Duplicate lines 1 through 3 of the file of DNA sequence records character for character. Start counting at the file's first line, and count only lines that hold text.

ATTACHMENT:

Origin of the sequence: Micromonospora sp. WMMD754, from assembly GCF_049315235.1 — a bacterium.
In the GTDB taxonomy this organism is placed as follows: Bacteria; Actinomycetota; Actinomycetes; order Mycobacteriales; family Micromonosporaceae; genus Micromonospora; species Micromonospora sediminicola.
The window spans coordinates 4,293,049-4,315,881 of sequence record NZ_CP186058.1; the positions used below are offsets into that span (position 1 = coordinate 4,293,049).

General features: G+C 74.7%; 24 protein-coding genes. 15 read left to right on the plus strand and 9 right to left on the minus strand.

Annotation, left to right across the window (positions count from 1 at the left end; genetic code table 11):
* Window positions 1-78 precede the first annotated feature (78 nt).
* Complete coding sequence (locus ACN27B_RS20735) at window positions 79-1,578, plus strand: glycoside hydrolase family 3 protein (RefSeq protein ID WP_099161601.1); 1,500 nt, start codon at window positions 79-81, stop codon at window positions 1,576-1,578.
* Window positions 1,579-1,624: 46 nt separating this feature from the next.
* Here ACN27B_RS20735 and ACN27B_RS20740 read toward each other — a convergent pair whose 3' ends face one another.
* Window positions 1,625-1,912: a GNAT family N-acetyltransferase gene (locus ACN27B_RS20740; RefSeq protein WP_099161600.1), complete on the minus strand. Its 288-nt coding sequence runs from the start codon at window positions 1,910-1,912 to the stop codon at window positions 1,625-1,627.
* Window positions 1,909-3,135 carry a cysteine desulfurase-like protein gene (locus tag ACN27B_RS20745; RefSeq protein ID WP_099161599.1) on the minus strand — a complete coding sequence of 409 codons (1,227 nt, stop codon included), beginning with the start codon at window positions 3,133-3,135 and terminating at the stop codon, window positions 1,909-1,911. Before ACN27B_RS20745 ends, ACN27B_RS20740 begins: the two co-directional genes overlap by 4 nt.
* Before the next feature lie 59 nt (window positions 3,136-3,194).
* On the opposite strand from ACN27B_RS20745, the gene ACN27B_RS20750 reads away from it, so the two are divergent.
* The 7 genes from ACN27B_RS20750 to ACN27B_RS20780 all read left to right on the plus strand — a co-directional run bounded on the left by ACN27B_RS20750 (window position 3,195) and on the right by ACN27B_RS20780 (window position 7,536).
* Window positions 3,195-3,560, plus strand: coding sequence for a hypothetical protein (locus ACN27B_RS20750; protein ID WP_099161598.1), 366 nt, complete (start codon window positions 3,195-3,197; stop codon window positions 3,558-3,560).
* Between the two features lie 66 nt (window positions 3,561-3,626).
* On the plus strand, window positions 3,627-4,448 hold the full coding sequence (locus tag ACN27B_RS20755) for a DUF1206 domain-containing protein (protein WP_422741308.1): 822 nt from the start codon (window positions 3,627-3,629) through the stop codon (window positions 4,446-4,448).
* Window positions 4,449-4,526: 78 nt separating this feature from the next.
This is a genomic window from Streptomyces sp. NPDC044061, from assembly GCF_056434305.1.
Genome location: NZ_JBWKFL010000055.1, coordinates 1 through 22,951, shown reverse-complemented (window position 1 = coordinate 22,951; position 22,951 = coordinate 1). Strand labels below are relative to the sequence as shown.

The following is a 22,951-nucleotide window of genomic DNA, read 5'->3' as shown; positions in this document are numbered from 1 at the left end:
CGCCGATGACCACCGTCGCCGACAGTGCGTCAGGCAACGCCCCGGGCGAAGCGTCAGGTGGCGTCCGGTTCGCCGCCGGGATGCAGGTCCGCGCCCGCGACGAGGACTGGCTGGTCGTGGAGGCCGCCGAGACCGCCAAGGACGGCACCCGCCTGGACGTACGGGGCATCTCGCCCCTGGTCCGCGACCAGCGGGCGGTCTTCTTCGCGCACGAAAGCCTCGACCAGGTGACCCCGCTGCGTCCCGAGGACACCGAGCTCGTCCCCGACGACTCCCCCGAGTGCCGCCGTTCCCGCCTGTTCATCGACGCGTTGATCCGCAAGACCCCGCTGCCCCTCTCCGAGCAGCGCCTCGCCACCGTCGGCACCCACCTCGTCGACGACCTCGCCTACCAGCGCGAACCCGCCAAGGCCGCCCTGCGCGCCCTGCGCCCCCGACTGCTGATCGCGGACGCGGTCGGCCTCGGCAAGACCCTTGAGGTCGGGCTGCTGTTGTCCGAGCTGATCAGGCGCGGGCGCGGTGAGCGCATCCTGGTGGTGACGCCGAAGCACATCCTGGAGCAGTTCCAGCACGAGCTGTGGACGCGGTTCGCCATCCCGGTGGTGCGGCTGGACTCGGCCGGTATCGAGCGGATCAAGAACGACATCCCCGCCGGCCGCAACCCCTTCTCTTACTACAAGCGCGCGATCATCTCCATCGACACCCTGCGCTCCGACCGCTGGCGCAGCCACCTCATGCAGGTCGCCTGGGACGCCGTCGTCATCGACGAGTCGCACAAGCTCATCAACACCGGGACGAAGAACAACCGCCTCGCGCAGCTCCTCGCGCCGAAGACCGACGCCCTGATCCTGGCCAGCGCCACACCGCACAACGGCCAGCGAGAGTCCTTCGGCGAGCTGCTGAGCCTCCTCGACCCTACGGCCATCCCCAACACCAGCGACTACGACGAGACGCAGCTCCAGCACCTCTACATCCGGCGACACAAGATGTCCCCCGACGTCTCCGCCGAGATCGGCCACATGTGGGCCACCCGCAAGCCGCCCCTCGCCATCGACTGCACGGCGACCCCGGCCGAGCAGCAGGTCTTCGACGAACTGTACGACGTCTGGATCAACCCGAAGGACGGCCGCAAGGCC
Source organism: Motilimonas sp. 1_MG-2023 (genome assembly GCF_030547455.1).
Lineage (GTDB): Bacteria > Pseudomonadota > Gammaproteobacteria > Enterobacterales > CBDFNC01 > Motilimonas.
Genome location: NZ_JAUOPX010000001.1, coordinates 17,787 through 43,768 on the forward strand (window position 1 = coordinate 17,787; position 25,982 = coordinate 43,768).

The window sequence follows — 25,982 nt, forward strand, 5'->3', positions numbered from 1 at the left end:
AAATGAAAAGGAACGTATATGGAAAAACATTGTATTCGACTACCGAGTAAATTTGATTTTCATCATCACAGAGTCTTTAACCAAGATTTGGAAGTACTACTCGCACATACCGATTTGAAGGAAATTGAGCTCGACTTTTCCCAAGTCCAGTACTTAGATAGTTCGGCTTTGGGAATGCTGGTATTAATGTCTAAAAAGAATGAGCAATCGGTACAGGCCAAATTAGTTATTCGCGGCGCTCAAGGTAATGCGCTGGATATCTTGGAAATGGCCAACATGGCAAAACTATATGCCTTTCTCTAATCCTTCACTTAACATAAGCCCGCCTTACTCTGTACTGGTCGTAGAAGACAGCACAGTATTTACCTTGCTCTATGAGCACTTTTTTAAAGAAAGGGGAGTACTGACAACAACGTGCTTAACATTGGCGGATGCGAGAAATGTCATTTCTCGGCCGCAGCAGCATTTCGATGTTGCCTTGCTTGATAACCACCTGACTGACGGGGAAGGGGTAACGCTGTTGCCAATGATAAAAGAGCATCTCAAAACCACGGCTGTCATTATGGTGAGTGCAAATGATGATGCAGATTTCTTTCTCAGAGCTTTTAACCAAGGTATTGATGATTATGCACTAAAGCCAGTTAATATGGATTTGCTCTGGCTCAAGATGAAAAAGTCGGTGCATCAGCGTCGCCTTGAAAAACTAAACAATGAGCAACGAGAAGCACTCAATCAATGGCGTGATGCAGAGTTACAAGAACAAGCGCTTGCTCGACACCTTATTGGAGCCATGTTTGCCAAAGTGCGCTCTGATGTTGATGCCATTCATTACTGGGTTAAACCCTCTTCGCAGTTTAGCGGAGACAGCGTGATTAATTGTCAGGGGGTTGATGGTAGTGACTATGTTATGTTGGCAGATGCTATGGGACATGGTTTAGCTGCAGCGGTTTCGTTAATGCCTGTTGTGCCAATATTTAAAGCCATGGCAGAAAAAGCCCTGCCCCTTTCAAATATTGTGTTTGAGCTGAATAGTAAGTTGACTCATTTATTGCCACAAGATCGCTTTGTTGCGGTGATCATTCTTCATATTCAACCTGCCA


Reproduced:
Origin of the sequence: Micromonospora sp. WMMD754, from assembly GCF_049315235.1 — a bacterium.
In the GTDB taxonomy this organism is placed as follows: Bacteria; Actinomycetota; Actinomycetes; order Mycobacteriales; family Micromonosporaceae; genus Micromonospora; species Micromonospora sediminicola.
The window spans coordinates 4,293,049-4,315,881 of sequence record NZ_CP186058.1; the positions used below are offsets into that span (position 1 = coordinate 4,293,049).